"we are skeptical, ironic, and inclined to an impoverished self-reliance. At the same time, we want to give up the ironist's jaded independence and believe that we are not alone, that we can find moral communities, clear obligations, and even miracles. We doubt the possibility of being at home in the world, yet we desire that home above all else. We are certain only of ourselves - if in a somewhat precarious way - and we work toward the certainty of something larger. We are fragmentary, even masters of fragmentation, and we hunger for wholeness."
"Awash in wealth, we worry that we are required to collect our share. Our idea of success is an almost unworldly prosperity and security, our idea of failure the unextraordinary existence that most of us actually lead. We are constantly in motion, and we can scarcely be satisfied."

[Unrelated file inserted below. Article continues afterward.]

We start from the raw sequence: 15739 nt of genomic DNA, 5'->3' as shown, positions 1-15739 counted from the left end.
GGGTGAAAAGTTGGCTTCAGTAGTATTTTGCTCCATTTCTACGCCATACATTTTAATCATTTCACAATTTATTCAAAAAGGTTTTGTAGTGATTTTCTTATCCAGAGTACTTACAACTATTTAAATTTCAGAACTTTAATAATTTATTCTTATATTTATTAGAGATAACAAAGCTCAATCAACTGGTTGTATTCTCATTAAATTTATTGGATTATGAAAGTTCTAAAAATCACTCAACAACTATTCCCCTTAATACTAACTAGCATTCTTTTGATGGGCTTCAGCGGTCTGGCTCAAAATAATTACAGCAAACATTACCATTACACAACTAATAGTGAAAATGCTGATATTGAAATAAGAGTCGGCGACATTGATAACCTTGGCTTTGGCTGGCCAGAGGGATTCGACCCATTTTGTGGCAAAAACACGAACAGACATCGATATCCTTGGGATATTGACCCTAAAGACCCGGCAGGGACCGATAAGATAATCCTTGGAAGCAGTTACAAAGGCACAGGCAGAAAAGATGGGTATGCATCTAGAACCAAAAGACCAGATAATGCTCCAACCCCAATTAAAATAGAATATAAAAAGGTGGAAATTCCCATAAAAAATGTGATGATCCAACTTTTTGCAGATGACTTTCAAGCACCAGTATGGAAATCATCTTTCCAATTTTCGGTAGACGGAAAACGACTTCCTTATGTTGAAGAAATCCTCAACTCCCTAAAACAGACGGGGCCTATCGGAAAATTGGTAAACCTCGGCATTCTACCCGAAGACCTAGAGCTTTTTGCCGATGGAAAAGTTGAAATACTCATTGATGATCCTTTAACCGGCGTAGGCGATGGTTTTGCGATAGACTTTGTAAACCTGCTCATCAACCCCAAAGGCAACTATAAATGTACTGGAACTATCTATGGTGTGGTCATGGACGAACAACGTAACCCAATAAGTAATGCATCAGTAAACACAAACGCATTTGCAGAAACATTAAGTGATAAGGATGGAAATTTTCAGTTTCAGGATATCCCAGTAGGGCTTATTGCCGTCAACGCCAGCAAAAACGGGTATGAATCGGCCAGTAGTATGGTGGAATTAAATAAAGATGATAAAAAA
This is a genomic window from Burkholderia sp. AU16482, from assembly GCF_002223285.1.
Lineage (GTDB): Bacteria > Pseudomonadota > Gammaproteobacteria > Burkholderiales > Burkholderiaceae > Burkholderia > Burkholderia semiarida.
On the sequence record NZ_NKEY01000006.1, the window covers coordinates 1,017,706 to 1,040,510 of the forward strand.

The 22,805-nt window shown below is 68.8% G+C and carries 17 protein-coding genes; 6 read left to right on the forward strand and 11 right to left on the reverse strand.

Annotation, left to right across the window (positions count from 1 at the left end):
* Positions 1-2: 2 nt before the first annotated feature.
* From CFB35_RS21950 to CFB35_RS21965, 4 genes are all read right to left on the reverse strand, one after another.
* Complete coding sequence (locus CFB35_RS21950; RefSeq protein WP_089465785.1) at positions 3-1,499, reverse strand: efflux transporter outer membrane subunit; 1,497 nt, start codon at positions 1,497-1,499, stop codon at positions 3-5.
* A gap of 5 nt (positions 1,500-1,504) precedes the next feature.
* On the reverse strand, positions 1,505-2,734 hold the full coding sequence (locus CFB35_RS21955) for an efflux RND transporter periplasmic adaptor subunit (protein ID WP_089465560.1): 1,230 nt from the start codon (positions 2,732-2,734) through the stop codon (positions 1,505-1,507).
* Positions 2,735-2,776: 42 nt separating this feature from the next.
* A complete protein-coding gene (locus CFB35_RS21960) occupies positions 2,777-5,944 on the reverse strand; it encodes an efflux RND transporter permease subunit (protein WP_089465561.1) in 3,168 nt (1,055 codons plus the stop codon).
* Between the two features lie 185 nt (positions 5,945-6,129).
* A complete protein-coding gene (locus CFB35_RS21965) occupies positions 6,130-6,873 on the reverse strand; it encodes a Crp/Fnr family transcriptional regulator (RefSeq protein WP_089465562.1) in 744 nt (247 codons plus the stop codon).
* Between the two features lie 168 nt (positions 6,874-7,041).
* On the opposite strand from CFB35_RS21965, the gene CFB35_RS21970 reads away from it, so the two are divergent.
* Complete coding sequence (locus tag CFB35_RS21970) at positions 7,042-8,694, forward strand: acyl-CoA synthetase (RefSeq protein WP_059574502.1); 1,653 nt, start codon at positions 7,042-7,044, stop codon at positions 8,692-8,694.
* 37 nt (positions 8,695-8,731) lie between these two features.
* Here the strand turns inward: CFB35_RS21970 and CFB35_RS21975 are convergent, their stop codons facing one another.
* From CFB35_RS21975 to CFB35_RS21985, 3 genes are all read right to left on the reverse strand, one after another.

"What has so exhausted the world for us? For one, we are all exquisitely self-aware.... We can have no intimate moment, no private words of affection, empathy, or rebuke that we have not seen pronounced on a thirty-foot screen before an audience of hundreds."
- From 'For Common Things'
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